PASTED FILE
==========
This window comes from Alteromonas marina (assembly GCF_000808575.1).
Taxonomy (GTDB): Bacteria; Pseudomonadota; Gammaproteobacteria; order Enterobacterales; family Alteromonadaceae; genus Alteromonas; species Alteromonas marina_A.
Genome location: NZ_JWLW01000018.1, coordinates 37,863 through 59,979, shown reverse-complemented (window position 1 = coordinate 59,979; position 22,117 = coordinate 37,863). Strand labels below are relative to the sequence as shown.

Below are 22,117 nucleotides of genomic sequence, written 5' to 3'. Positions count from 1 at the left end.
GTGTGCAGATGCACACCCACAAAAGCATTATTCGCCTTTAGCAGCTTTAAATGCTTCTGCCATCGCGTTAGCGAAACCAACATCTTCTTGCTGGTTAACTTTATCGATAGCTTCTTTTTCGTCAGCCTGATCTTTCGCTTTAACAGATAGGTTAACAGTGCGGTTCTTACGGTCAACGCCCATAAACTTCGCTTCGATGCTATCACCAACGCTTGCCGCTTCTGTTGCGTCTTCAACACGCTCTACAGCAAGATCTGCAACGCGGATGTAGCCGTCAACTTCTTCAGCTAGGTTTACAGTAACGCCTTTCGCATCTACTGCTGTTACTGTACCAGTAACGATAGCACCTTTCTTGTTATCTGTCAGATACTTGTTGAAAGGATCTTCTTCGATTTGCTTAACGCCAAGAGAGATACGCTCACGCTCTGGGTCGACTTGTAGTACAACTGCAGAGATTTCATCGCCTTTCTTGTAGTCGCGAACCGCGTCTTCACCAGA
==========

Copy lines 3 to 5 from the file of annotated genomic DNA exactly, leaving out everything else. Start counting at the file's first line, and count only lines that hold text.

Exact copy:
Genome location: NZ_JWLW01000018.1, coordinates 37,863 through 59,979, shown reverse-complemented (window position 1 = coordinate 59,979; position 22,117 = coordinate 37,863). Strand labels below are relative to the sequence as shown.

Below are 22,117 nucleotides of genomic sequence, written 5' to 3'. Positions count from 1 at the left end.
GTGTGCAGATGCACACCCACAAAAGCATTATTCGCCTTTAGCAGCTTTAAATGCTTCTGCCATCGCGTTAGCGAAACCAACATCTTCTTGCTGGTTAACTTTATCGATAGCTTCTTTTTCGTCAGCCTGATCTTTCGCTTTAACAGATAGGTTAACAGTGCGGTTCTTACGGTCAACGCCCATAAACTTCGCTTCGATGCTATCACCAACGCTTGCCGCTTCTGTTGCGTCTTCAACACGCTCTACAGCAAGATCTGCAACGCGGATGTAGCCGTCAACTTCTTCAGCTAGGTTTACAGTAACGCCTTTCGCATCTACTGCTGTTACTGTACCAGTAACGATAGCACCTTTCTTGTTATCTGTCAGATACTTGTTGAAAGGATCTTCTTCGATTTGCTTAACGCCAAGAGAGATACGCTCACGCTCTGGGTCGACTTGTAGTACAACTGCAGAGATTTCATCGCCTTTCTTGTAGTCGCGAACCGCGTCTTCACCAGA